Campus & Community / Magazine Feature

TED talks connect audiences to well-known thinkers and doers

In April 2007, a Web site devoted to technology, entertainment and design (TED) was launched. Millions of people now log on to view the latest TED talks — 18-minute lectures or performances from the likes of Bono, Al Gore, Isabel Allende and many more.

The University of Denver is hosting its own TED talks in the Cherrington Hall Cyber Café over lunch on March 14, April 4 and May 2.

The idea came out of a College of Education course. After Samantha Watkins and Stephanie Panion watched and discussed TED talks during class, they thought the rest of DU should have the opportunity to see them, too. Watkins works at the Graduate School of International Studies, and Panion works in the Graduate School of Social Work and serves as president of DU’s Staff Advisory Council.

“It’s intellectual without being specifically academic,” Watkins says. “We picked ones [to be viewed at DU] we thought would be the most accessible and most entertaining.”

The lineup includes:

March 14: Malcolm Gladwell will talk about spaghetti sauce and marketing. Gladwell is a staff writer for The New Yorker and he authored The Tipping Point: How little things can make a big difference (Little, Brown & Co., 2000) and Blink: The power of thinking without thinking (Little, Brown & Co., 2005).

April 4: Hans Rosling will discuss new insights into poverty. Rosling is a doctor and researcher who has identified a new paralytic disease in rural Africa that is induced by hunger. Rosling’s trend-revealing software may increase understanding of the bigger picture.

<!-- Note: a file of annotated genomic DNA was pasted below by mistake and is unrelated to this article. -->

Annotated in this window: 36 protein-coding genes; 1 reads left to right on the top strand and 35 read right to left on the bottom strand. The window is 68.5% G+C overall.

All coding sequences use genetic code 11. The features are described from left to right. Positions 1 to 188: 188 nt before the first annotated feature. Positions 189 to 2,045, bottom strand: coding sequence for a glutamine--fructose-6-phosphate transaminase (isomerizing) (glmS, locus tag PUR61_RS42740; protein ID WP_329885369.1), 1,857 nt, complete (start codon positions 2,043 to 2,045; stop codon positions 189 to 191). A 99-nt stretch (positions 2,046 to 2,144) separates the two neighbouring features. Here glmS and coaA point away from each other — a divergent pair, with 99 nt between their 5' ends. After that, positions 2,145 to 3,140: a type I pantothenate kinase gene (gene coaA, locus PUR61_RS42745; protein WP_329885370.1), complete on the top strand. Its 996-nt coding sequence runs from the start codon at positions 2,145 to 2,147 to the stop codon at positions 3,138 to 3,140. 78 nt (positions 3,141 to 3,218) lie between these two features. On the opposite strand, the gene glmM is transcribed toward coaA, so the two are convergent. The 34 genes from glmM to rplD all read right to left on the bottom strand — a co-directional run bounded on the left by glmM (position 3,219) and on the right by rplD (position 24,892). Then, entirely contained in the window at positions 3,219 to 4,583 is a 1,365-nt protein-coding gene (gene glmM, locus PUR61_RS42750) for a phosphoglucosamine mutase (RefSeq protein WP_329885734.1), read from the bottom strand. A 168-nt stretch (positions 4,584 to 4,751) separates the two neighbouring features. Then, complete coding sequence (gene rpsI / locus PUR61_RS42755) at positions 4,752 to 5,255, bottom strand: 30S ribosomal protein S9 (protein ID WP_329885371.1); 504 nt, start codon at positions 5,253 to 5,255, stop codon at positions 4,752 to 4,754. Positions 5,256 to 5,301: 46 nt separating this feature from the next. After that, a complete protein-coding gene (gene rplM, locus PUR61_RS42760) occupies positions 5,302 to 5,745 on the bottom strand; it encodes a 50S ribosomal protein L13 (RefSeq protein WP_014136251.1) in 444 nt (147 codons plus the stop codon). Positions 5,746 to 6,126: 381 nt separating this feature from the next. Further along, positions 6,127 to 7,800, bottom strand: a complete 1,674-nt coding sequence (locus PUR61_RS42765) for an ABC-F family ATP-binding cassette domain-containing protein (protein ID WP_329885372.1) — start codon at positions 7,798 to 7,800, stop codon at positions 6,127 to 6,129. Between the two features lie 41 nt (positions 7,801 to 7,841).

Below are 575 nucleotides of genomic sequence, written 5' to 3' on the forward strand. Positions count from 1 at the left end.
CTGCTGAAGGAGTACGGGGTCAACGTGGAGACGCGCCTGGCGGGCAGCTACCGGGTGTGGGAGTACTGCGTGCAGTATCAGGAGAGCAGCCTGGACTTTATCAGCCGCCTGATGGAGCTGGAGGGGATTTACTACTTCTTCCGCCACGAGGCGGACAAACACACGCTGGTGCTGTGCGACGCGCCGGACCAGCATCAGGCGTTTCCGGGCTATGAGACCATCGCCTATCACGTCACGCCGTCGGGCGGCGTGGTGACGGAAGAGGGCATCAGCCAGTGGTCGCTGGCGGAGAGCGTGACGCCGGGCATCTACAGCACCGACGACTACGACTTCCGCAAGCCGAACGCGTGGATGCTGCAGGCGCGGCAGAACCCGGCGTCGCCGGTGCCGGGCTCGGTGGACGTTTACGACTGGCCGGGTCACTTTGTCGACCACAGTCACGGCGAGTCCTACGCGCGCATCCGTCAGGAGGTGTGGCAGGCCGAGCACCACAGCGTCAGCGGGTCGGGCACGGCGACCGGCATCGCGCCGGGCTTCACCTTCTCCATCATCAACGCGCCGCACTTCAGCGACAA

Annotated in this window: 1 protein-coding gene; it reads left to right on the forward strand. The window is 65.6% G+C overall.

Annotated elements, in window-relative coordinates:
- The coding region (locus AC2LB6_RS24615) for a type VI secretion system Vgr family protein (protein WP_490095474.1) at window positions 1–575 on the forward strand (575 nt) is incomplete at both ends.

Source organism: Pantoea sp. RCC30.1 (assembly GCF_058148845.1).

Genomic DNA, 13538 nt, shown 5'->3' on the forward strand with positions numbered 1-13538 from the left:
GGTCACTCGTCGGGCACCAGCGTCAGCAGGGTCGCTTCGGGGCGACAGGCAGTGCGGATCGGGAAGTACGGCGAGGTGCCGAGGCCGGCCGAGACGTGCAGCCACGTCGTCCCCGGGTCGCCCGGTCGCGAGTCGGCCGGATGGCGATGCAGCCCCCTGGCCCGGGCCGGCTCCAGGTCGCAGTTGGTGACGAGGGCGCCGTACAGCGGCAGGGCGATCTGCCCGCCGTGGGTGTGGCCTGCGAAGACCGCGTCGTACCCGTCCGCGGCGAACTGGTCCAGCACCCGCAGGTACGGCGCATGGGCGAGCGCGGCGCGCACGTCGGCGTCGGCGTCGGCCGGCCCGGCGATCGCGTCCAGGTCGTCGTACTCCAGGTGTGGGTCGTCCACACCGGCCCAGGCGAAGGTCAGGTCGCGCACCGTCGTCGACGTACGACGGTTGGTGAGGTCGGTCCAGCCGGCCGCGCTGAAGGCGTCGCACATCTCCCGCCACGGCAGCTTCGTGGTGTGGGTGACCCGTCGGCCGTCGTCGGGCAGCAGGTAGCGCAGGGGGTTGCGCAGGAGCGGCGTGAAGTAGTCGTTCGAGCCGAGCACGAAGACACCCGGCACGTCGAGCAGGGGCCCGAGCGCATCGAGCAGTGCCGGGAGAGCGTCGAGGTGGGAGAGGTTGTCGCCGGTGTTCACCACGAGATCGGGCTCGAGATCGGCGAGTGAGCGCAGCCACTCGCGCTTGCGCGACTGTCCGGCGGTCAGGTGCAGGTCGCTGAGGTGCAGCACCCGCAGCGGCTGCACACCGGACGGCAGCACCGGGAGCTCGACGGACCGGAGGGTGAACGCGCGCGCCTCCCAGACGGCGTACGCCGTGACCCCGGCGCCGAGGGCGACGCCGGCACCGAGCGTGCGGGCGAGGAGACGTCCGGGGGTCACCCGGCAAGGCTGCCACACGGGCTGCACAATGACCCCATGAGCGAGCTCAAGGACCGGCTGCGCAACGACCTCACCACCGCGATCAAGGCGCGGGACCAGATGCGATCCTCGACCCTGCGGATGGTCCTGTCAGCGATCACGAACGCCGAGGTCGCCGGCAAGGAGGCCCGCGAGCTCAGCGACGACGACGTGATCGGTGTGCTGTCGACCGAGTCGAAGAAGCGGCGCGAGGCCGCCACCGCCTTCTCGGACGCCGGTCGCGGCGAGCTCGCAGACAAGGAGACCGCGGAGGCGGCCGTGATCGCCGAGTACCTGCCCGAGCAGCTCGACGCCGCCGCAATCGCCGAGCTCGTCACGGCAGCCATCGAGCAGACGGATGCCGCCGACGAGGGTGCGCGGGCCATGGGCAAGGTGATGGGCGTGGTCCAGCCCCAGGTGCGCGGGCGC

May 2: Theo Jansen will speak about the art of creating “creatures.” Jansen is evolving a new line of multi-legged creatures designed to roam the Dutch coastline.

“We just thought it would be a neat opportunity for people to stretch [their] minds,” Panion says. “We want people to come and spend the lunch hour getting to know each other and having an intellectual discussion.”

Panion says they’re going for the ideal put forth on the TED site — to step far enough back so we can see how we’re connected. And it’s an opportunity to think about “grad concepts” in a new way.

The talks are based on an annual conference where 50 people are challenged to give the talk of their lives. The conferences began in 1984 as a way to bring people together. Themes at the conferences and on include business, science, culture, arts and global issues.

The talks at DU will begin at 12:15 on each date, and discussions will follow. The events are free and open to the public. Everyone is encouraged to bring lunch.

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